Watermelon Facts

By Arizona Farm Bureau Ag in the Classroom 

It’s Summertime, the sun is out and the weather is great! The only thing that could make this summer-perfect is some refreshing watermelon.

  • A watermelon is a fruit and a vegetable. The outer rind of the watermelon is used as a vegetable-stir-fried, stewed and often pickled.
  • It is rare fruit that has both the characteristics of a fruit and a vegetable. Watermelon is called a fruit because it is grown from seed, contains seeds, and is sweet in taste. Its vegetable characteristics come with its family roots that align with the cucumber, pumpkin, and squash vegetables.
  • July is National Watermelon Month. This is also the month for peak watermelon harvest.
  • Watermelon is thought to have originated in the Kalahari Desert of Africa. The first watermelon harvest is said to have occurred 5,000 years ago in Egypt. Watermelon are often placed at the burial tombs of kings to nourish them in the afterlife.
  • Early explorers used watermelon as canteens.
  • Watermelon is 92% water.
  • There are 200-300 different varieties of watermelon grown in the United States and Mexico. There are five types of watermelon: seeded, seedless, mini, yellow and orange.


  • Watermelon, by weight, is the most consumed melon in the U.S followed by cantaloupe and honeydew.
  • The World’s heaviest watermelon was grown in 2013 in Tennessee and weighed 350.5 pounds.

  • The United States ranks 5th in watermelon production. Forty-four of the 50 states grow watermelon. Florida, Texas, California, and Arizona typically lead the country in production.
  • Seedless watermelon was developed over 50 years ago and they have few or no seeds. When we say seeds we are referring to black mature seeds. The white “seeds” you see are actually seed coats where a seed did not mature and are completely safe to eat.
  • Watermelon breeders discovered the crossing of a diploid plant (bearing the standard two sets of chromosomes) with a tetraploid plant (having four sets of chromosomes) results in a fruit the produces a triploid seed (3 sets of chromosomes). The triploid seed is what produces the seedless watermelon.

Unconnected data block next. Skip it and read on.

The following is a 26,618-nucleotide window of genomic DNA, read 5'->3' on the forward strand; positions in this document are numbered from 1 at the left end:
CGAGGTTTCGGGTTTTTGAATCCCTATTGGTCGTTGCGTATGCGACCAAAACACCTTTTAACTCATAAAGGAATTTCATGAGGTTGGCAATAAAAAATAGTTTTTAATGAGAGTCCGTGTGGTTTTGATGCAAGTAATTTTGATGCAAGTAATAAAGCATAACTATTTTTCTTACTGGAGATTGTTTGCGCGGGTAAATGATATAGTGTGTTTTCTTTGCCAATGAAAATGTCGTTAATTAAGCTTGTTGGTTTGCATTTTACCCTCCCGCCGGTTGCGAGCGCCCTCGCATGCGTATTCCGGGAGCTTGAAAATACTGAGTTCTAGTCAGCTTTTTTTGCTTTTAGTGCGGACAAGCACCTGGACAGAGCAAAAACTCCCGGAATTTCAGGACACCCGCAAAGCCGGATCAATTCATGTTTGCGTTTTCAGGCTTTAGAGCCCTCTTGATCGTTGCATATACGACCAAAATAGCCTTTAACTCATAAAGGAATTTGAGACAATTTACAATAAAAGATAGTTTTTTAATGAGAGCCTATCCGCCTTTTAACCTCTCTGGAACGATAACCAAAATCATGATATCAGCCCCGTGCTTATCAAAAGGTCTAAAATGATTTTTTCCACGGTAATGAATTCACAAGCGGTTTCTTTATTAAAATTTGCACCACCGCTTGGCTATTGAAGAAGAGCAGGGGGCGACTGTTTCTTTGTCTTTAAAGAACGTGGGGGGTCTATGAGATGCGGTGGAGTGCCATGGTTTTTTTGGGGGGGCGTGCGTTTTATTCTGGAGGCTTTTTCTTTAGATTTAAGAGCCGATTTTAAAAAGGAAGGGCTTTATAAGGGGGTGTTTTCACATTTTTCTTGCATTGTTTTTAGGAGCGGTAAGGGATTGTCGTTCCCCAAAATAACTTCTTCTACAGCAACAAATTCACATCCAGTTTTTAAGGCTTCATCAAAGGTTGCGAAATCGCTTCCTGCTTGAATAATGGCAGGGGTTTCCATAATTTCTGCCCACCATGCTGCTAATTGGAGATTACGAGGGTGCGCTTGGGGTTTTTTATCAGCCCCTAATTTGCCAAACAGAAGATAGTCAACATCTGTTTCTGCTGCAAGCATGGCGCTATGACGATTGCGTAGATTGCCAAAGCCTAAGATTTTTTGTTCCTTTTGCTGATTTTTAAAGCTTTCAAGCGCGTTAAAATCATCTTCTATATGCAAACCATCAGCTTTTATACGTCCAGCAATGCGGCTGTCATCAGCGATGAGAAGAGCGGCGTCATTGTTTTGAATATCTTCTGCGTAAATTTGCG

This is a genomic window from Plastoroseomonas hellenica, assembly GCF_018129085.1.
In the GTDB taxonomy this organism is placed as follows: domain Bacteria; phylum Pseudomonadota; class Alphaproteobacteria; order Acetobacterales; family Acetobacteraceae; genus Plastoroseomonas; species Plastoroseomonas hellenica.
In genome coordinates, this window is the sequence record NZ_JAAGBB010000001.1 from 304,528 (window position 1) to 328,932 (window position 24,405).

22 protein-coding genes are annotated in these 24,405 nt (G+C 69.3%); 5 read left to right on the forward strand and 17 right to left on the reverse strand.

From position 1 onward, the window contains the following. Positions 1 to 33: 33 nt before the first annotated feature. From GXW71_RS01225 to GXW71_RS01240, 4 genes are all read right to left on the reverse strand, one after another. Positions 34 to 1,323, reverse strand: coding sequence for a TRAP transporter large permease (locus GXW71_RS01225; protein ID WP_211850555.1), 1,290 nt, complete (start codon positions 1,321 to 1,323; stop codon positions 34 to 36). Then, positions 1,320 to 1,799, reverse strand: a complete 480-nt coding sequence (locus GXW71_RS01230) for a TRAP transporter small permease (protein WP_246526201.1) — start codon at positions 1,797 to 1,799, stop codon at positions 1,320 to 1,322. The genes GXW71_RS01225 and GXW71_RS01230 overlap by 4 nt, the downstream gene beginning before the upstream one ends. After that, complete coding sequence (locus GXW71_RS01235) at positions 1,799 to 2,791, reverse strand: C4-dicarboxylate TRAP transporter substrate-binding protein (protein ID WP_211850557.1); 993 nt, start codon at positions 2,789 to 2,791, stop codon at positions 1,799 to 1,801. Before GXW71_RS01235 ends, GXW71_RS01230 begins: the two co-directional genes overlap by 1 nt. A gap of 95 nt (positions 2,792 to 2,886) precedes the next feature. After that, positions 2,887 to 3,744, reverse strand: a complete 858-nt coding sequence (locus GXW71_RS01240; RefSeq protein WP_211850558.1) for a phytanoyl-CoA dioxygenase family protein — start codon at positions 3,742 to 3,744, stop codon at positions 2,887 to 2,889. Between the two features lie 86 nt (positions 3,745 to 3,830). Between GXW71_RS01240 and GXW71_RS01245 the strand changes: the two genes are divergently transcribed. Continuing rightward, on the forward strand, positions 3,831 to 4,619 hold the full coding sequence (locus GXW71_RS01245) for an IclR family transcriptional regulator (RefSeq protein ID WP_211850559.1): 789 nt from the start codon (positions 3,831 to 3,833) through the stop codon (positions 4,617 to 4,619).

• Seedless watermelon is a sterile hybrid which is created by crossing make pollen for a watermelon, containing 22 chromosomes per cell, with a female watermelon flower with 44 chromosomes per cell. When the seeded fruit matures, the small, white seed coats inside contain 33 chromosomes rendering it sterile and incapable of producing seeds.
  • No watermelon (seedless or otherwise) is the product of genetic engineering. Cross breeding (cross-pollination) is how seed breeders develop new varieties with specific traits.


  • How to pick a watermelon:
    • Look for a firm, symmetrical watermelon free from bruises, cuts or dents
    • Lift the watermelon up, it should be heavy for its size
    • The underside of the watermelon should have a creamy yellow spot from where it sat on the ground and ripened in the sun
  • 100% of the watermelon is edible, including the rind and the seeds.
  • A watermelon takes about 90 days from planting to harvest.
  • Once cut from the vine, a watermelon has 3-4 weeks of a shelf life.
  • If your watermelon came refrigerated to keep it refrigerated. If it came room temperature you can keep it at room temperature.
  • A watermelon’s stripes are indicators of variety, but with over 1,200 varieties grown in 96 countries worldwide, there are many, many variations. In fact, some watermelons don’t even have stripes.


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